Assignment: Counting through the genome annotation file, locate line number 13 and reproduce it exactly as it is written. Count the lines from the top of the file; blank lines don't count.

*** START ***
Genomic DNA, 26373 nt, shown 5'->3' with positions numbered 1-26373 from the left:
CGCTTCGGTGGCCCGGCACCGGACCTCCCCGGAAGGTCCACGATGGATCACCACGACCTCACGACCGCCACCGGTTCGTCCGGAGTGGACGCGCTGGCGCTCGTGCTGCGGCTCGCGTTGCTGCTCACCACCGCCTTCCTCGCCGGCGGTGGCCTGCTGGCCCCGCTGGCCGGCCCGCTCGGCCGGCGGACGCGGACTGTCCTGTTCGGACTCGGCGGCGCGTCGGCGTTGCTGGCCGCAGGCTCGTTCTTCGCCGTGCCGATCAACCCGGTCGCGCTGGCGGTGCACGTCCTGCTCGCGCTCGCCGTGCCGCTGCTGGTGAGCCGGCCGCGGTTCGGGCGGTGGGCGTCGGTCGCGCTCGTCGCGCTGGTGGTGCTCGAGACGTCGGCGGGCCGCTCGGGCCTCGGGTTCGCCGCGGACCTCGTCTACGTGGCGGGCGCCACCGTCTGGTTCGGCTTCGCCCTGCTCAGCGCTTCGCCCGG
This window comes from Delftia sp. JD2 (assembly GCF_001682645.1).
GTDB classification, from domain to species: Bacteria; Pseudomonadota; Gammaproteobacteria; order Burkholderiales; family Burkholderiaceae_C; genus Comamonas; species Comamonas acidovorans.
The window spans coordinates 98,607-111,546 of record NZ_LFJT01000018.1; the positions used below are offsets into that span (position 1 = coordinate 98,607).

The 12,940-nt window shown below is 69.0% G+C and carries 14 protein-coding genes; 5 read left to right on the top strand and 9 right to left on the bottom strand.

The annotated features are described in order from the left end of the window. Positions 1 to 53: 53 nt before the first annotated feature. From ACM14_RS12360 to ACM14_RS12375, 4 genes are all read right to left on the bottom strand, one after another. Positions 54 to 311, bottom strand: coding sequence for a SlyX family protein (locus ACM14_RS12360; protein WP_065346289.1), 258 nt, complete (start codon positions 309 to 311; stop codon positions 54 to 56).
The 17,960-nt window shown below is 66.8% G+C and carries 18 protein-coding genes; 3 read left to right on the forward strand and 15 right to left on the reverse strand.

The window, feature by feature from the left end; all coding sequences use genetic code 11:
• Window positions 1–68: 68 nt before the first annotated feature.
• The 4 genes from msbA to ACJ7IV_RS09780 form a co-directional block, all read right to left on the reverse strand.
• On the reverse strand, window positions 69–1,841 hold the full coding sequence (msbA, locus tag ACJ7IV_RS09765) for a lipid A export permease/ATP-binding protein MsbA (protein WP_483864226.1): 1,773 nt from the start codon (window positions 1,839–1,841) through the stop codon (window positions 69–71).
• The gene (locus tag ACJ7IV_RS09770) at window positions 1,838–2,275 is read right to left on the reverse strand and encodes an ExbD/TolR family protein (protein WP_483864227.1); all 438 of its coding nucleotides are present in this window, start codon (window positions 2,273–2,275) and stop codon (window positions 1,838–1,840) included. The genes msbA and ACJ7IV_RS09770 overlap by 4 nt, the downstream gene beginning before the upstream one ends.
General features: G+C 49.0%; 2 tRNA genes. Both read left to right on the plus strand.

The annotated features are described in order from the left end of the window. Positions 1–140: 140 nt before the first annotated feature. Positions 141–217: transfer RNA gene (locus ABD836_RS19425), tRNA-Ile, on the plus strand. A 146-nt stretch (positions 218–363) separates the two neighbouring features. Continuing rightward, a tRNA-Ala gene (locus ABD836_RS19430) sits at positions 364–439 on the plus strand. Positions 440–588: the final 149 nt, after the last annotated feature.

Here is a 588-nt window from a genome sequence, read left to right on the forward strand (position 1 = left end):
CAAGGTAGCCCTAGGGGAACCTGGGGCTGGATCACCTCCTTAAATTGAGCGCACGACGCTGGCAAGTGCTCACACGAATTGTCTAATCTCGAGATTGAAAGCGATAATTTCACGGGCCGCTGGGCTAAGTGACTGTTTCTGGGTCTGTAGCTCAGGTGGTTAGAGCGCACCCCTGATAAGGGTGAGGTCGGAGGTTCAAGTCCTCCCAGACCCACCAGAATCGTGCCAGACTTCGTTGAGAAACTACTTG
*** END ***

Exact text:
• The gene (locus tag ACJ7IV_RS09770) at window positions 1,838–2,275 is read right to left on the reverse strand and encodes an ExbD/TolR family protein (protein WP_483864227.1); all 438 of its coding nucleotides are present in this window, start codon (window positions 2,273–2,275) and stop codon (window positions 1,838–1,840) included. The genes msbA and ACJ7IV_RS09770 overlap by 4 nt, the downstream gene beginning before the upstream one ends.